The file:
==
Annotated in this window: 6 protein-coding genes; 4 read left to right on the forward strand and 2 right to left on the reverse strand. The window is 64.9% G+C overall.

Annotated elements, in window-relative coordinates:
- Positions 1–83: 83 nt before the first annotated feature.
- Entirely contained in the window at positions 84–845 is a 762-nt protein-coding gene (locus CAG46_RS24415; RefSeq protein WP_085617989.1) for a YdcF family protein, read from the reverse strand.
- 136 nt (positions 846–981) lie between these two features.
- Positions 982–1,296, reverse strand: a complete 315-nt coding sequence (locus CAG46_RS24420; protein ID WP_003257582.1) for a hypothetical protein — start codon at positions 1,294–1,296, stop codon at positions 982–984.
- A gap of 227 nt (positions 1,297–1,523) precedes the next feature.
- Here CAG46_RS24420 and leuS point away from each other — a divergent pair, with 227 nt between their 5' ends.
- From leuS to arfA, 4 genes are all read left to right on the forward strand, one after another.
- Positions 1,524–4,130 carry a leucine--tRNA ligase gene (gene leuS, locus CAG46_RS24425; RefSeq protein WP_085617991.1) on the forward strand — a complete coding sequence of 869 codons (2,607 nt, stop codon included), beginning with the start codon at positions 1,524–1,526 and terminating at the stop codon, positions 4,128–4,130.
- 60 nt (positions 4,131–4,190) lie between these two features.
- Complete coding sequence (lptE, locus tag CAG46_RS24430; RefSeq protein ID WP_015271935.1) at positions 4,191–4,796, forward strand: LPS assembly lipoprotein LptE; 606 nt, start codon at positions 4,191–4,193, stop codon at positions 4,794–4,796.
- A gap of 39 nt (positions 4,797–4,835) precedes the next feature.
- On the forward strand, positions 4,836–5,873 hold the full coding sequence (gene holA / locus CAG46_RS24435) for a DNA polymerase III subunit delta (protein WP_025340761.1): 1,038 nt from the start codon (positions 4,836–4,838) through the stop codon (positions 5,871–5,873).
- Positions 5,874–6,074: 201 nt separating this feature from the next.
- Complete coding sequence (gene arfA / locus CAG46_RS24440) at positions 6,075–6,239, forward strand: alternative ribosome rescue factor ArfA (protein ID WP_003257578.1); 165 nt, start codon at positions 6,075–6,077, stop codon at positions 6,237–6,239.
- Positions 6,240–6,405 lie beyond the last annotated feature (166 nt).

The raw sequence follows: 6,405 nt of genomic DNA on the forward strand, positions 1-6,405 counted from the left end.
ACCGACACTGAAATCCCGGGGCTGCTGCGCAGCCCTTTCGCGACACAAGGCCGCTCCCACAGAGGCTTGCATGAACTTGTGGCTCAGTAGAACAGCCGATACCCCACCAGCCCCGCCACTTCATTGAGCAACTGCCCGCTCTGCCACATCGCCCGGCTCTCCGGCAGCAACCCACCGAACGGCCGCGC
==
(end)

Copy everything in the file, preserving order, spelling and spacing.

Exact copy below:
Annotated in this window: 6 protein-coding genes; 4 read left to right on the forward strand and 2 right to left on the reverse strand. The window is 64.9% G+C overall.

Annotated elements, in window-relative coordinates:
- Positions 1–83: 83 nt before the first annotated feature.
- Entirely contained in the window at positions 84–845 is a 762-nt protein-coding gene (locus CAG46_RS24415; RefSeq protein WP_085617989.1) for a YdcF family protein, read from the reverse strand.
- 136 nt (positions 846–981) lie between these two features.
- Positions 982–1,296, reverse strand: a complete 315-nt coding sequence (locus CAG46_RS24420; protein ID WP_003257582.1) for a hypothetical protein — start codon at positions 1,294–1,296, stop codon at positions 982–984.
- A gap of 227 nt (positions 1,297–1,523) precedes the next feature.
- Here CAG46_RS24420 and leuS point away from each other — a divergent pair, with 227 nt between their 5' ends.
- From leuS to arfA, 4 genes are all read left to right on the forward strand, one after another.
- Positions 1,524–4,130 carry a leucine--tRNA ligase gene (gene leuS, locus CAG46_RS24425; RefSeq protein WP_085617991.1) on the forward strand — a complete coding sequence of 869 codons (2,607 nt, stop codon included), beginning with the start codon at positions 1,524–1,526 and terminating at the stop codon, positions 4,128–4,130.
- 60 nt (positions 4,131–4,190) lie between these two features.
- Complete coding sequence (lptE, locus tag CAG46_RS24430; RefSeq protein ID WP_015271935.1) at positions 4,191–4,796, forward strand: LPS assembly lipoprotein LptE; 606 nt, start codon at positions 4,191–4,193, stop codon at positions 4,794–4,796.
- A gap of 39 nt (positions 4,797–4,835) precedes the next feature.
- On the forward strand, positions 4,836–5,873 hold the full coding sequence (gene holA / locus CAG46_RS24435) for a DNA polymerase III subunit delta (protein WP_025340761.1): 1,038 nt from the start codon (positions 4,836–4,838) through the stop codon (positions 5,871–5,873).
- Positions 5,874–6,074: 201 nt separating this feature from the next.
- Complete coding sequence (gene arfA / locus CAG46_RS24440) at positions 6,075–6,239, forward strand: alternative ribosome rescue factor ArfA (protein ID WP_003257578.1); 165 nt, start codon at positions 6,075–6,077, stop codon at positions 6,237–6,239.
- Positions 6,240–6,405 lie beyond the last annotated feature (166 nt).

The raw sequence follows: 6,405 nt of genomic DNA on the forward strand, positions 1-6,405 counted from the left end.
ACCGACACTGAAATCCCGGGGCTGCTGCGCAGCCCTTTCGCGACACAAGGCCGCTCCCACAGAGGCTTGCATGAACTTGTGGCTCAGTAGAACAGCCGATACCCCACCAGCCCCGCCACTTCATTGAGCAACTGCCCGCTCTGCCACATCGCCCGGCTCTCCGGCAGCAACCCACCGAACGGCCGCGC